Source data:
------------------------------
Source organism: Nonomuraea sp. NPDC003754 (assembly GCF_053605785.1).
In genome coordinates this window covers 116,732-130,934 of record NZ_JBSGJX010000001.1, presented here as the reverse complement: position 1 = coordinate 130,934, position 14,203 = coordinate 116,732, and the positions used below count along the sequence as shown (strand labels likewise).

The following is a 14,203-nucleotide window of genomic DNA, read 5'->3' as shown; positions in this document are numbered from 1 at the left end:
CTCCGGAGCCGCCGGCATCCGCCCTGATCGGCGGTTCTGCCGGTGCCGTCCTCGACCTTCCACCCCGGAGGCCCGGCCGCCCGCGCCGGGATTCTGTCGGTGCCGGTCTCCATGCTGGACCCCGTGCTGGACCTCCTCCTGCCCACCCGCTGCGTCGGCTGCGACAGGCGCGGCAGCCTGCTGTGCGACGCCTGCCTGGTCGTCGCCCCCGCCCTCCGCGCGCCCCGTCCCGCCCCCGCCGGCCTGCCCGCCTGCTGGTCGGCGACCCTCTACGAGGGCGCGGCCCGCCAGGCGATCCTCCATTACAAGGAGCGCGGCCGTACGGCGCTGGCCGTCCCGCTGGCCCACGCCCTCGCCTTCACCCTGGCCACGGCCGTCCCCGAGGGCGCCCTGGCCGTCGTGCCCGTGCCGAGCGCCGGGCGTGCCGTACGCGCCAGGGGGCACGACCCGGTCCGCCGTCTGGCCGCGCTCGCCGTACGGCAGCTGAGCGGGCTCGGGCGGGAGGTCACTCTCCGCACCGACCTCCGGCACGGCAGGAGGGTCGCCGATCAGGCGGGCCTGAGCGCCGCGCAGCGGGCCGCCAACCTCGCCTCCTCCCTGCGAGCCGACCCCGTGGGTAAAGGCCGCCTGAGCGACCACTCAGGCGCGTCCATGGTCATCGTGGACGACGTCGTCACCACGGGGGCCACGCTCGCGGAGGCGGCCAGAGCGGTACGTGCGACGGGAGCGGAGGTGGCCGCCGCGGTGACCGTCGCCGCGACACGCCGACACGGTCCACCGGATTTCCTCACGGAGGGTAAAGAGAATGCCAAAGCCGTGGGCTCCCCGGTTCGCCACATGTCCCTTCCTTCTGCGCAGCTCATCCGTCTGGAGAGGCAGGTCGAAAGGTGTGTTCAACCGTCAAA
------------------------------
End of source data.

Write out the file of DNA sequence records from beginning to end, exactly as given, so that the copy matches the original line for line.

Source organism: Nonomuraea sp. NPDC003754 (assembly GCF_053605785.1).
In genome coordinates this window covers 116,732-130,934 of record NZ_JBSGJX010000001.1, presented here as the reverse complement: position 1 = coordinate 130,934, position 14,203 = coordinate 116,732, and the positions used below count along the sequence as shown (strand labels likewise).

The following is a 14,203-nucleotide window of genomic DNA, read 5'->3' as shown; positions in this document are numbered from 1 at the left end:
CTCCGGAGCCGCCGGCATCCGCCCTGATCGGCGGTTCTGCCGGTGCCGTCCTCGACCTTCCACCCCGGAGGCCCGGCCGCCCGCGCCGGGATTCTGTCGGTGCCGGTCTCCATGCTGGACCCCGTGCTGGACCTCCTCCTGCCCACCCGCTGCGTCGGCTGCGACAGGCGCGGCAGCCTGCTGTGCGACGCCTGCCTGGTCGTCGCCCCCGCCCTCCGCGCGCCCCGTCCCGCCCCCGCCGGCCTGCCCGCCTGCTGGTCGGCGACCCTCTACGAGGGCGCGGCCCGCCAGGCGATCCTCCATTACAAGGAGCGCGGCCGTACGGCGCTGGCCGTCCCGCTGGCCCACGCCCTCGCCTTCACCCTGGCCACGGCCGTCCCCGAGGGCGCCCTGGCCGTCGTGCCCGTGCCGAGCGCCGGGCGTGCCGTACGCGCCAGGGGGCACGACCCGGTCCGCCGTCTGGCCGCGCTCGCCGTACGGCAGCTGAGCGGGCTCGGGCGGGAGGTCACTCTCCGCACCGACCTCCGGCACGGCAGGAGGGTCGCCGATCAGGCGGGCCTGAGCGCCGCGCAGCGGGCCGCCAACCTCGCCTCCTCCCTGCGAGCCGACCCCGTGGGTAAAGGCCGCCTGAGCGACCACTCAGGCGCGTCCATGGTCATCGTGGACGACGTCGTCACCACGGGGGCCACGCTCGCGGAGGCGGCCAGAGCGGTACGTGCGACGGGAGCGGAGGTGGCCGCCGCGGTGACCGTCGCCGCGACACGCCGACACGGTCCACCGGATTTCCTCACGGAGGGTAAAGAGAATGCCAAAGCCGTGGGCTCCCCGGTTCGCCACATGTCCCTTCCTTCTGCGCAGCTCATCCGTCTGGAGAGGCAGGTCGAAAGGTGTGTTCAACCGTCAAA